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With how dependent we are on the internet, a sluggish connection can be a real nightmare. You may miss an important email or suffer reduced productivity as you work from home or attend school online. Worse still, you may not be able to get your online grocery shopping done on time or get bored out of your mind. Whatever the case, this is one thing you’d not want to encounter at any cost.

However, even after subscribing to a high-speed internet connection, you may find that you’re not getting the service you signed up for—putting up with buffering as you stream movies, getting frustrated with call quality as you attend Zoom meetings, or facing lag even as you load a web page—all that can easily make you wonder if your ISP is delivering on its promise.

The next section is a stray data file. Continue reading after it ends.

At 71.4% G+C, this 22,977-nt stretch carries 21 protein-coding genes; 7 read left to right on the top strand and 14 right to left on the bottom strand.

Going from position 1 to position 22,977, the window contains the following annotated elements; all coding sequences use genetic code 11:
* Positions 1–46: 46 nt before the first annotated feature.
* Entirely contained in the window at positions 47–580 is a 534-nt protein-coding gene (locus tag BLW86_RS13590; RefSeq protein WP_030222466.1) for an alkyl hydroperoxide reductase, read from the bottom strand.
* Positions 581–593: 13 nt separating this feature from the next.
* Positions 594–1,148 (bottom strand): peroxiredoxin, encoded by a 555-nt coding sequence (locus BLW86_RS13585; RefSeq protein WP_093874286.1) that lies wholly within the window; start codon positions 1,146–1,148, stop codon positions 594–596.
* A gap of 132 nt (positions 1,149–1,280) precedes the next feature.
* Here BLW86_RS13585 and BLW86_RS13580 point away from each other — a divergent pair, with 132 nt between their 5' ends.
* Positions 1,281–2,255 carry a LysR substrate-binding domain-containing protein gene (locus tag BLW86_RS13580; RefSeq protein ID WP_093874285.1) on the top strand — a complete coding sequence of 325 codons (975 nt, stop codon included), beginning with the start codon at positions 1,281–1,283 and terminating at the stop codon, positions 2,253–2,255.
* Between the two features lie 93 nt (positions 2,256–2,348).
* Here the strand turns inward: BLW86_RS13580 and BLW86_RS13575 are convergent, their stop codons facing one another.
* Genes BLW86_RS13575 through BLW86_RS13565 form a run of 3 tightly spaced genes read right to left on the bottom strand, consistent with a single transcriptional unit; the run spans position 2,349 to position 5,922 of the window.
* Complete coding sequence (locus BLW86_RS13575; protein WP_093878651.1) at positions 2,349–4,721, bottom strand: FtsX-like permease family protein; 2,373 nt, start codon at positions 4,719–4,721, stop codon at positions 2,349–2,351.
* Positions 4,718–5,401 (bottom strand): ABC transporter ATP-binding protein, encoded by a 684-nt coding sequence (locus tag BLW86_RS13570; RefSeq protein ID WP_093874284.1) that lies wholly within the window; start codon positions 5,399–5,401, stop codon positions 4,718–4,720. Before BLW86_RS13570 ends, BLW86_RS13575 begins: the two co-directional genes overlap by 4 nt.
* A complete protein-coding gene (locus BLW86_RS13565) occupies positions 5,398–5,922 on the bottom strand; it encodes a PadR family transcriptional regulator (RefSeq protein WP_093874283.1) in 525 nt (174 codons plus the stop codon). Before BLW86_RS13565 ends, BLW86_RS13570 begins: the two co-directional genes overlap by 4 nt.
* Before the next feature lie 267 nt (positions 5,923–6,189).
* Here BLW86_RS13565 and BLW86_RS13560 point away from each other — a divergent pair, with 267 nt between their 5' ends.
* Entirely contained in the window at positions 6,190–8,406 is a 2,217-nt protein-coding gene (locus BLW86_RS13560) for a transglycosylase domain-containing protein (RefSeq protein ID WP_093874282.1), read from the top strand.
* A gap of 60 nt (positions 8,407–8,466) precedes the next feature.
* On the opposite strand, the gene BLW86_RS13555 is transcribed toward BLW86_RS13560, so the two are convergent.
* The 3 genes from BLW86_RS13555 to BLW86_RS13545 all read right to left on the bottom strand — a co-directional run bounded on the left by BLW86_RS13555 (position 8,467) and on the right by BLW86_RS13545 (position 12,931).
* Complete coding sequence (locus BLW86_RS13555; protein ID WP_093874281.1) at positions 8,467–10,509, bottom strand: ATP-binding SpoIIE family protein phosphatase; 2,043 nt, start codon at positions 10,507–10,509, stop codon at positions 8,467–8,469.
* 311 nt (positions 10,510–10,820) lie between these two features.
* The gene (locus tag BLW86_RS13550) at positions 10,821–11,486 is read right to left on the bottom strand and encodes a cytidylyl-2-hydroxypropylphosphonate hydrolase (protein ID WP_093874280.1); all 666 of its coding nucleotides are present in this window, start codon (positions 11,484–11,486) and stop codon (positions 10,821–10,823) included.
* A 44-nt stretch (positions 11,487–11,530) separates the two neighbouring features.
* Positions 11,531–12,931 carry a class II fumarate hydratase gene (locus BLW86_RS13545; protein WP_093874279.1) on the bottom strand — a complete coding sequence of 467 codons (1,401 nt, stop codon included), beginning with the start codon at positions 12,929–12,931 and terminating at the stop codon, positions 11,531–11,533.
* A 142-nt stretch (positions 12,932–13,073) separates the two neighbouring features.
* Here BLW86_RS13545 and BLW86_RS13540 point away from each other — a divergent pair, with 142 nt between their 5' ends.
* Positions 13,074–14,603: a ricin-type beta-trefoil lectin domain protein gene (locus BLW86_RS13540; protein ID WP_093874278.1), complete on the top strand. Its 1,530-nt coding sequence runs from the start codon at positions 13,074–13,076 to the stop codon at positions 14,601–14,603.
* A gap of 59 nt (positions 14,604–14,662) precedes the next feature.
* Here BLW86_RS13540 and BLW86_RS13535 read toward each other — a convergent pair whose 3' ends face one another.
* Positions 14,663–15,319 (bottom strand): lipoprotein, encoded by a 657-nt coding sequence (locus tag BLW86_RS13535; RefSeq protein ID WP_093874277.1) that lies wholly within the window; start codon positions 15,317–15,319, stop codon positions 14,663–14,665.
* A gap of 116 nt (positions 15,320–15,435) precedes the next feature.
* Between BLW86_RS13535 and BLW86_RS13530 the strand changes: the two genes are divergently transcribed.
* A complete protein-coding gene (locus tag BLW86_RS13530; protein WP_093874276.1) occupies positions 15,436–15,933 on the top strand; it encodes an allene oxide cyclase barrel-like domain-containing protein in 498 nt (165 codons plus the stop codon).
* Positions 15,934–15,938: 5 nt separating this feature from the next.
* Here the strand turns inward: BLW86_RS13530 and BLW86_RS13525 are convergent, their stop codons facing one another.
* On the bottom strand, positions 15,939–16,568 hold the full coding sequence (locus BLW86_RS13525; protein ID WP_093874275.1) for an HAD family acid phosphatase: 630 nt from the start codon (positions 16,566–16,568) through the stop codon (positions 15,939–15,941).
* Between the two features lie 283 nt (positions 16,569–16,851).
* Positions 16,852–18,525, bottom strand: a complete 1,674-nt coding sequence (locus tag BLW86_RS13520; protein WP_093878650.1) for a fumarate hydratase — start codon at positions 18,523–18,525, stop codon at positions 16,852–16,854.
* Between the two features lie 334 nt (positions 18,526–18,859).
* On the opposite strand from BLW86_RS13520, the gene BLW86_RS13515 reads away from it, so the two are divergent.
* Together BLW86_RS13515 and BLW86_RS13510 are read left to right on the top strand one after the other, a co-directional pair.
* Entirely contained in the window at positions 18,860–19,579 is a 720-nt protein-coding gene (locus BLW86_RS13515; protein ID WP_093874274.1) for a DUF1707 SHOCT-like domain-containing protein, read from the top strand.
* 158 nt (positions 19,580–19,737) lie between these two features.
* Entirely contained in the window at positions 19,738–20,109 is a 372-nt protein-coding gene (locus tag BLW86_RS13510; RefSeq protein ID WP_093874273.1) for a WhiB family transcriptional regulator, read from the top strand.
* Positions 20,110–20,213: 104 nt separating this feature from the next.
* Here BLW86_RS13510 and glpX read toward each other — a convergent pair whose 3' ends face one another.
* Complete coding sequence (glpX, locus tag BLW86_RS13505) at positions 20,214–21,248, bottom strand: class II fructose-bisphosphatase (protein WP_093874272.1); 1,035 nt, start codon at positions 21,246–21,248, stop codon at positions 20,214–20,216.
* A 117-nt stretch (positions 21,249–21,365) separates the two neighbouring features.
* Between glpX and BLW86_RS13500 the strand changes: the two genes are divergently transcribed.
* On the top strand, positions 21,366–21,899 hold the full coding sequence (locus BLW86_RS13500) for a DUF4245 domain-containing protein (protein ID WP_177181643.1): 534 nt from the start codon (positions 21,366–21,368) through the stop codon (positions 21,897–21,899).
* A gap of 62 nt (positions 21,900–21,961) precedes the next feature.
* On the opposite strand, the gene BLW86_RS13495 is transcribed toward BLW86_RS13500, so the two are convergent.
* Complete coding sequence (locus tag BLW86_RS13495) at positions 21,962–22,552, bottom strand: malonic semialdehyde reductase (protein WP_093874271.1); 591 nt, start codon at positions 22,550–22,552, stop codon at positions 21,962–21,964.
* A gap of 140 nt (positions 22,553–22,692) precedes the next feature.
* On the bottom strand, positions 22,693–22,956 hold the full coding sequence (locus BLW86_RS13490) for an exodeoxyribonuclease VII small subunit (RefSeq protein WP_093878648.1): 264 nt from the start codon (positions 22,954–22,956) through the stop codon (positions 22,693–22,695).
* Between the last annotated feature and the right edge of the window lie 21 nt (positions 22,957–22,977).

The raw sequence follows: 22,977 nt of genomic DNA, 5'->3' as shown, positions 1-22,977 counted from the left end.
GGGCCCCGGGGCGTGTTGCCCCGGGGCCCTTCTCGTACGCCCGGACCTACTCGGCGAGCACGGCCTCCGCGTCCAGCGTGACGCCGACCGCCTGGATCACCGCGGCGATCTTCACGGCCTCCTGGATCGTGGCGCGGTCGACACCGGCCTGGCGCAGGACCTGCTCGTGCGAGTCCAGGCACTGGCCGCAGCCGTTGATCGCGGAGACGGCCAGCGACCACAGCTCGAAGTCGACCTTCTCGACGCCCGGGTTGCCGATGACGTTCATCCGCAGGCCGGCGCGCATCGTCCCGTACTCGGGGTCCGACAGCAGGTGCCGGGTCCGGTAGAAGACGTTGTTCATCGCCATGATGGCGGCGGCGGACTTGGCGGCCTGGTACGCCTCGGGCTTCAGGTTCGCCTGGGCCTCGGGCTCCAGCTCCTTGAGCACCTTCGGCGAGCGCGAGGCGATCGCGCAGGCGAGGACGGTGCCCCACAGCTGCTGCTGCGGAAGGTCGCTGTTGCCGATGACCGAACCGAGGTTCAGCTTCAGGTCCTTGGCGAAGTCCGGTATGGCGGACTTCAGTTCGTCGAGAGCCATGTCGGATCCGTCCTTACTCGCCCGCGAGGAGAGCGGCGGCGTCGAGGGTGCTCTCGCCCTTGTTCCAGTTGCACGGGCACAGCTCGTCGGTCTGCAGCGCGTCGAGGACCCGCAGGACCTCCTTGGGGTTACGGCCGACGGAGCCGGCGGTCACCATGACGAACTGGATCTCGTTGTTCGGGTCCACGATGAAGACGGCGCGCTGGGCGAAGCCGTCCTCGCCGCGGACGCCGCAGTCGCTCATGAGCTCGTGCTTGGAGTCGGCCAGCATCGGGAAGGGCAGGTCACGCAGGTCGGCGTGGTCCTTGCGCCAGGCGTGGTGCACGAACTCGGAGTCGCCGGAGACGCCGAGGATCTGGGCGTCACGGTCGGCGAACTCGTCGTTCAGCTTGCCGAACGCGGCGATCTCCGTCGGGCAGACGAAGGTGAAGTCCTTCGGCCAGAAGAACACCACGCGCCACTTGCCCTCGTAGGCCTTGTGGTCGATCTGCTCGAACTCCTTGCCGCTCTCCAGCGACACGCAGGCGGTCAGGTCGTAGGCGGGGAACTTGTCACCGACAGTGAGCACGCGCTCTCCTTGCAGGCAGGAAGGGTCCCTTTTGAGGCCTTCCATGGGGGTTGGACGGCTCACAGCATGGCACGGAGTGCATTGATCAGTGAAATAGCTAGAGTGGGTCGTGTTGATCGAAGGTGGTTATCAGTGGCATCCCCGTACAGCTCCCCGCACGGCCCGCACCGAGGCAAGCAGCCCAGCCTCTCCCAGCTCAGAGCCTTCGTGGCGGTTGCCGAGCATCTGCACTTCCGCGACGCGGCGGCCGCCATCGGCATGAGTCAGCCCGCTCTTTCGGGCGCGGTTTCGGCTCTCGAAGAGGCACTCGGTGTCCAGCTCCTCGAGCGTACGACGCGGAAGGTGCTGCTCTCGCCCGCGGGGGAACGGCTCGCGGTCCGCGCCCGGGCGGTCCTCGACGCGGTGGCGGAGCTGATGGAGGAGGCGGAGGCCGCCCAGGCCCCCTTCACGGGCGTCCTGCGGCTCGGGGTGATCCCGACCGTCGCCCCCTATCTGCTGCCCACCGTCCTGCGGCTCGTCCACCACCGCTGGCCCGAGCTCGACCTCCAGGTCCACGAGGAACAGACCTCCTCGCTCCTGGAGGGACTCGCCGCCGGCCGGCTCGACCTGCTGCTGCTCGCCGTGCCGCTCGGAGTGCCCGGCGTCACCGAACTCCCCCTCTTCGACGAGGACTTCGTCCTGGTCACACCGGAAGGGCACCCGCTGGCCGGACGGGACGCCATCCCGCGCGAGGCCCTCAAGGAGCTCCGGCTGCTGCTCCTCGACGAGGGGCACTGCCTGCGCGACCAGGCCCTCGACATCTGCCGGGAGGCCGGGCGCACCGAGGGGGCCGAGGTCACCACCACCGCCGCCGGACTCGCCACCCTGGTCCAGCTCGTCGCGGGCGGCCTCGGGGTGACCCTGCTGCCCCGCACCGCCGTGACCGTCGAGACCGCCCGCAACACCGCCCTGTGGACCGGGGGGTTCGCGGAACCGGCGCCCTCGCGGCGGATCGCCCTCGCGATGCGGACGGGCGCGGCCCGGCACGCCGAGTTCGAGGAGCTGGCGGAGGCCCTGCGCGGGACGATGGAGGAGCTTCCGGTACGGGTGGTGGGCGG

But, before you call your provider and complain, we’d suggest you do your part in optimizing the in-home Wi-Fi speed. A few simple tips and tricks can make a world of difference. And, most importantly save you from the hassle which calling customer support may entail.

Wondering where to start? Well, here are 10 simple steps that’ll help you understand how to increase internet speed and make Wi-Fi faster.

1. Turn Your Modem/Router Off and On Again

Your laptop needs to shut down from time to time as does your cell phone, so what makes you think your modem and router are any different? Why do you think they don’t require the same courtesy? These devices are often overlooked when it comes to maintenance. Once installed you hardly ever pay any attention to them. Perhaps because you don’t use them as your cell phone or maybe because you think the internet equipment is too technical to handle. Whatever the case, the fact is you use them daily, and as such you must be mindful of their needs. What’s more, all they need from you is to reboot them from time to time—and that’s all!